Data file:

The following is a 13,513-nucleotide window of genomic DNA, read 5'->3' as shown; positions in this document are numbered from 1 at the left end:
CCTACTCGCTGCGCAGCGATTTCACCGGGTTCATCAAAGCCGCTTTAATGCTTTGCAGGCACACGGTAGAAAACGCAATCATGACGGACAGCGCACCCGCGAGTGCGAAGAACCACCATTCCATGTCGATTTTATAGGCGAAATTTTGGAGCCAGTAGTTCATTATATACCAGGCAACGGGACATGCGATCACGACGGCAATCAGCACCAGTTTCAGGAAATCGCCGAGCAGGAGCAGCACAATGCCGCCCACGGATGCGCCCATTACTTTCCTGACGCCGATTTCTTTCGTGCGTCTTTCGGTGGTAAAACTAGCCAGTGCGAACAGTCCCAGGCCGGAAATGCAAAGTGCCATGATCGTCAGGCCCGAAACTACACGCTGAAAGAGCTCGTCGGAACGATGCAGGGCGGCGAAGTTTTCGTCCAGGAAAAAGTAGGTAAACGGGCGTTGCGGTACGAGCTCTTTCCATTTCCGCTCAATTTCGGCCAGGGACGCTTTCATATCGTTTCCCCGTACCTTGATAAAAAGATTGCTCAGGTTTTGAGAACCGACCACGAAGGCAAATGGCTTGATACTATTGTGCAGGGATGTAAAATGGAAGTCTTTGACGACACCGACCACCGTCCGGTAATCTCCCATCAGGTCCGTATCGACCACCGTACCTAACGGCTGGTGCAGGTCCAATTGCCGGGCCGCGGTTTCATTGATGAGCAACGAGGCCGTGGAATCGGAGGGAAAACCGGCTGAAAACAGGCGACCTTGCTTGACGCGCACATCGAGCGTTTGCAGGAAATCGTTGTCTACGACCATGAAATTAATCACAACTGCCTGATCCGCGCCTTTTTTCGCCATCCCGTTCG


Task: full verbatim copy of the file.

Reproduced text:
The following is a 13,513-nucleotide window of genomic DNA, read 5'->3' as shown; positions in this document are numbered from 1 at the left end:
CCTACTCGCTGCGCAGCGATTTCACCGGGTTCATCAAAGCCGCTTTAATGCTTTGCAGGCACACGGTAGAAAACGCAATCATGACGGACAGCGCACCCGCGAGTGCGAAGAACCACCATTCCATGTCGATTTTATAGGCGAAATTTTGGAGCCAGTAGTTCATTATATACCAGGCAACGGGACATGCGATCACGACGGCAATCAGCACCAGTTTCAGGAAATCGCCGAGCAGGAGCAGCACAATGCCGCCCACGGATGCGCCCATTACTTTCCTGACGCCGATTTCTTTCGTGCGTCTTTCGGTGGTAAAACTAGCCAGTGCGAACAGTCCCAGGCCGGAAATGCAAAGTGCCATGATCGTCAGGCCCGAAACTACACGCTGAAAGAGCTCGTCGGAACGATGCAGGGCGGCGAAGTTTTCGTCCAGGAAAAAGTAGGTAAACGGGCGTTGCGGTACGAGCTCTTTCCATTTCCGCTCAATTTCGGCCAGGGACGCTTTCATATCGTTTCCCCGTACCTTGATAAAAAGATTGCTCAGGTTTTGAGAACCGACCACGAAGGCAAATGGCTTGATACTATTGTGCAGGGATGTAAAATGGAAGTCTTTGACGACACCGACCACCGTCCGGTAATCTCCCATCAGGTCCGTATCGACCACCGTACCTAACGGCTGGTGCAGGTCCAATTGCCGGGCCGCGGTTTCATTGATGAGCAACGAGGCCGTGGAATCGGAGGGAAAACCGGCTGAAAACAGGCGACCTTGCTTGACGCGCACATCGAGCGTTTGCAGGAAATCGTTGTCTACGACCATGAAATTAATCACAACTGCCTGATCCGCGCCTTTTTTCGCCATCCCGTTCG